The Risk of In-difference, Part I

Thanks to Jonah Lehrer for the delightful post in Wired that is the source idea for the first installment in this series. To keep my high school English teacher happy, here is my topic sentence: If you can’t tell the difference between right and wrong, how do you expect to recognize risk when it is ready to spring upon you like a lion in waiting?

But first, Jonah’s exquisite imagery:

…look around at the cafe. It is, for lack of a better adjective, a hipster joint. …then I look at the other people in line. I notice their costumes: the slim dark jeans, flannel shirts, scuffed boots, designy glasses, mussed hair. Everyone is staring down at the gadget in their hands. They all look like me. I look like them. This is the definition of self-loathing.

… people primed to think of distinctiveness… were also willing to pay about 70 percent more for it. Wired, 14 October 2011

I think this article would’ve just passed right by had I not encountered, in living color, a real, live hipster, at the Round Rock Barnes & Noble. It was eerie: the description Jonah cites, down to a T!

At the other end of the spectrum, removed in time, place and culture, is Fazlur Khan, the creator of the modern skyscraper, who says that the “technical man must not be lost in his own technology. He must be able to appreciate life; and life is art, drama, music, and most importantly, people.”

In a previous post I’ve commented on the One World or Occupy Wall Street (same thing) movement, if we take away the (paid) professional protesters-du-jour, we seem to be left with a bunch of folks contributing to the problem rather than the solution. Having no coherent message, is in fact, a message that speaks so loudly it’s hard to hear what you’re trying to say.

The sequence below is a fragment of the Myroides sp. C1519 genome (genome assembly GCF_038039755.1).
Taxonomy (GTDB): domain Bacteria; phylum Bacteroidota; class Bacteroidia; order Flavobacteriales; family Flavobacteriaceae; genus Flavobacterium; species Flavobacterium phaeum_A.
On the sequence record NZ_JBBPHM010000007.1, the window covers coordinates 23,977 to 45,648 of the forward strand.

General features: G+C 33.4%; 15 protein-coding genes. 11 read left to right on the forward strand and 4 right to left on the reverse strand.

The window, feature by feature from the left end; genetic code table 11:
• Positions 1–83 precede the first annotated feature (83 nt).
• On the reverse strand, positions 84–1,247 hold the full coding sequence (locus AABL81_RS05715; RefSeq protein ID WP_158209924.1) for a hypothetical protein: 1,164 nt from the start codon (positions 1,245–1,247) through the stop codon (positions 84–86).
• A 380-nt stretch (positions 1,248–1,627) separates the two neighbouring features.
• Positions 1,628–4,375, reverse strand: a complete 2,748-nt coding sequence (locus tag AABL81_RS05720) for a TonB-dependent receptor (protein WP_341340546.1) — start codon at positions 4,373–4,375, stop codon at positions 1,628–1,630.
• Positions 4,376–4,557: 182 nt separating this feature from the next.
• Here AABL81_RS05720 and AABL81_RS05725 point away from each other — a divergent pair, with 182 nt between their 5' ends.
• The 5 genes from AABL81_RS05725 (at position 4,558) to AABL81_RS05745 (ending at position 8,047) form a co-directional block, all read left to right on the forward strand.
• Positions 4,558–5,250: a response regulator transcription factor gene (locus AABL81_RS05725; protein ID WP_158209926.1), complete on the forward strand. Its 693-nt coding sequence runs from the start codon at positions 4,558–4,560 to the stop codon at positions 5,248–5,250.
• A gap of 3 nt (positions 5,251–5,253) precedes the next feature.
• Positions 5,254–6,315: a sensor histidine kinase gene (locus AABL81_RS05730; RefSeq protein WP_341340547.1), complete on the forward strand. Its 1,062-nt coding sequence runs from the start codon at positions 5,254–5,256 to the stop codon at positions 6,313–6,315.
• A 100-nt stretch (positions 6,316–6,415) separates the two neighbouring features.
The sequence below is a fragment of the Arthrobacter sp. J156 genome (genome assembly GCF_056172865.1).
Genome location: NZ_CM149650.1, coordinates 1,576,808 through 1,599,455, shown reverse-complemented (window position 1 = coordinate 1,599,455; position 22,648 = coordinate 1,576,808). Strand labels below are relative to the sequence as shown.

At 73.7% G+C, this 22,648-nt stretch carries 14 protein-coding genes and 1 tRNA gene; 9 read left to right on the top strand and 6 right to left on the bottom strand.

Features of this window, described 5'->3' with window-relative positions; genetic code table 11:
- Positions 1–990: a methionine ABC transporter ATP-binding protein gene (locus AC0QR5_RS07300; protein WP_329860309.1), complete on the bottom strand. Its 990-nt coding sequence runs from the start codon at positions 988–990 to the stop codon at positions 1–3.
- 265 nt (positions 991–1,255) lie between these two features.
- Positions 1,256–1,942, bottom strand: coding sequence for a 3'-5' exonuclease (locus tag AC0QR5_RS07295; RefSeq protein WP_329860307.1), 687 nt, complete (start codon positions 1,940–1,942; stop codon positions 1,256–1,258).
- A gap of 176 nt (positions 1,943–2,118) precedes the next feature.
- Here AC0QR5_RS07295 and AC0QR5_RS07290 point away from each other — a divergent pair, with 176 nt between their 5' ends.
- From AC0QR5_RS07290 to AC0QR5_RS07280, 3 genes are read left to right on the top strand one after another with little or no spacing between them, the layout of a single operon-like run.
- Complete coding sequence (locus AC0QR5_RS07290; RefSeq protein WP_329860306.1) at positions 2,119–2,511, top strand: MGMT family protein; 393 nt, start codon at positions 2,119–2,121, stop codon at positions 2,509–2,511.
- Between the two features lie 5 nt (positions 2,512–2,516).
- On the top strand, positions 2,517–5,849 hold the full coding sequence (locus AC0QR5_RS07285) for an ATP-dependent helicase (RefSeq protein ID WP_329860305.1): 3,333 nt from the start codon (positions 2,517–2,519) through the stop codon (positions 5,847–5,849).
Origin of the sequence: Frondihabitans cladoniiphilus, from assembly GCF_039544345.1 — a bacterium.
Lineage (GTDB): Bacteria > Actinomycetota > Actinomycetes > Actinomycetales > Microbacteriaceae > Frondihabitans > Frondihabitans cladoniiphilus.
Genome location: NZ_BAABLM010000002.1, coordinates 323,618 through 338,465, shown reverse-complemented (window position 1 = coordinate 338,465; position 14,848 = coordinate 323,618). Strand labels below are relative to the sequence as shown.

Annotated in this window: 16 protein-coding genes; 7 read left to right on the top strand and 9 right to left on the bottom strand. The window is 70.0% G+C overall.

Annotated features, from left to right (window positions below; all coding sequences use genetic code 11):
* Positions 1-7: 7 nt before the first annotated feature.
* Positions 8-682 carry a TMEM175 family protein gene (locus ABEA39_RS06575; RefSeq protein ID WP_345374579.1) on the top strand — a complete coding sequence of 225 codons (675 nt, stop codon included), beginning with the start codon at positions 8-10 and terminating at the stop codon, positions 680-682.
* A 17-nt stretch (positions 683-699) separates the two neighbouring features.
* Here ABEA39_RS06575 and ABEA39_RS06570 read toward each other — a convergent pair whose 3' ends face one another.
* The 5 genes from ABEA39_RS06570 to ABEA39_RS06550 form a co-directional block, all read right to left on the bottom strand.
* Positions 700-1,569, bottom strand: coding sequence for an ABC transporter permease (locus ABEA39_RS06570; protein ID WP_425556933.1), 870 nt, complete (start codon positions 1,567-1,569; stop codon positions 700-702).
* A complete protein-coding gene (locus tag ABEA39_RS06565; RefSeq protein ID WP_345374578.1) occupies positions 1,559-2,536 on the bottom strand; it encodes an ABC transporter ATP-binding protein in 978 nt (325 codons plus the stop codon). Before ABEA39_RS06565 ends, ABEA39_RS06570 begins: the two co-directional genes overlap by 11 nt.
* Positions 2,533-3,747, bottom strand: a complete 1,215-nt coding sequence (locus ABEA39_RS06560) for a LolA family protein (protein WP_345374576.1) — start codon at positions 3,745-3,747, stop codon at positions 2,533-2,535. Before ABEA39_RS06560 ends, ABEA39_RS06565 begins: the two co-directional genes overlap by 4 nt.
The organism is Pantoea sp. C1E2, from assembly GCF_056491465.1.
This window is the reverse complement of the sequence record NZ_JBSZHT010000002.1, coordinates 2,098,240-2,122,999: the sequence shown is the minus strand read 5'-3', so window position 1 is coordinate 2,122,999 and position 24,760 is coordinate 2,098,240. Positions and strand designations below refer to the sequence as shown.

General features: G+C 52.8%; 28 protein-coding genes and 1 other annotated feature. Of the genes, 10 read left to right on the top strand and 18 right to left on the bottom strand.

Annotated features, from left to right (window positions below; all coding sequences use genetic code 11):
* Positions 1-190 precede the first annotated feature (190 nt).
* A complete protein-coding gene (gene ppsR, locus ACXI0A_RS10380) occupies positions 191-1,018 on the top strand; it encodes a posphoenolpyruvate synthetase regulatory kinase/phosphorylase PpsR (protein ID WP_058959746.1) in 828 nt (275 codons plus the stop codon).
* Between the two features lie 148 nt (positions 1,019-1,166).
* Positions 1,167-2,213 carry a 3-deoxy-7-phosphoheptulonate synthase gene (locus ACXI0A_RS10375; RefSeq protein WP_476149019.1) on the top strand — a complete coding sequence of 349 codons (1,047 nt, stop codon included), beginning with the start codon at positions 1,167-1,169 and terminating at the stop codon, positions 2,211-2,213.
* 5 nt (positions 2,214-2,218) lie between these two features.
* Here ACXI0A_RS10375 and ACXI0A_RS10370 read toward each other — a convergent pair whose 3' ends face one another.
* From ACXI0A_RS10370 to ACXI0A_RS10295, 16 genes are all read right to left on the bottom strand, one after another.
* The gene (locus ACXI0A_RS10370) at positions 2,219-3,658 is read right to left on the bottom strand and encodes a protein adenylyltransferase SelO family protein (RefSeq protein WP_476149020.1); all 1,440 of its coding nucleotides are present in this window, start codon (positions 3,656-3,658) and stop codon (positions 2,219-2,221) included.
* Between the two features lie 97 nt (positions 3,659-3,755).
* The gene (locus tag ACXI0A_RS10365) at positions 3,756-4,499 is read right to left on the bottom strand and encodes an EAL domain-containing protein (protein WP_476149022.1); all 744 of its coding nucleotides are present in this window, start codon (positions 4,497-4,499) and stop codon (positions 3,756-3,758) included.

In Psychiatry, a neologism occurs most often in the speech of schizophrenics, when they combine words that make sense only to themselves. Words like:

We want the standard of living produced by the effective interaction of thousands of components, put together by hundreds of companies, led by scores of business leaders who have risked their hard-earned resources, their capital (both human and financial) to transform the raw ingredients into the lifestyle we now enjoy—but we don’t want to pay for it. In fact, we want to penalize those who have produced the lifestyle we’re enjoying and we want to abuse the ‘quiet enjoyment of the commons’ for our own pointless, incoherently articulated, selfish agenda.

Yep, to warp the technical definition just a teensy-weensy bit, the One Worlders, or the Occupy-other-peoples-attention movement, are speaking neologisms. Having surveyed a number of the protest writings, there seems to be a common misunderstanding: in the US (I cannot speak for other countries), we are a republic, not a democracy. If we were a true democracy, there would be no need for our Congress, because we would not vote through our representatives, but directly. Much of what these apparent anarchists seem to be protesting is greed and corruption. Who, other than Gordon Gecko, is for those things?

Out-of-tune in both major & minor keys

On a minor scale of unethical, giving the appearance of wrong-doing, even if no specific statutes were violated, is the US State Department buying bulk quantities of books for which the sitting President receives royalties.

On a major scale, there is the quasi-governmental agencies Fannie & Freddie giving their bosses massive bonuses, monies that come from the taxpayer, rewarding performance that would get them fired in a small or privately-owned business. And what may end up being the Campaigner-in-Chief’s Waterloo, is the Solyndra scandal.

Next up: Organically Deriving y.o.u.r. path to profit

Until then, Carpe Diem!


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A walk in the forest…

Systems Thinking teaches us how to scale our perspective to study the forest or the trees, while Systems Engineering tells us what to do with the data we find.

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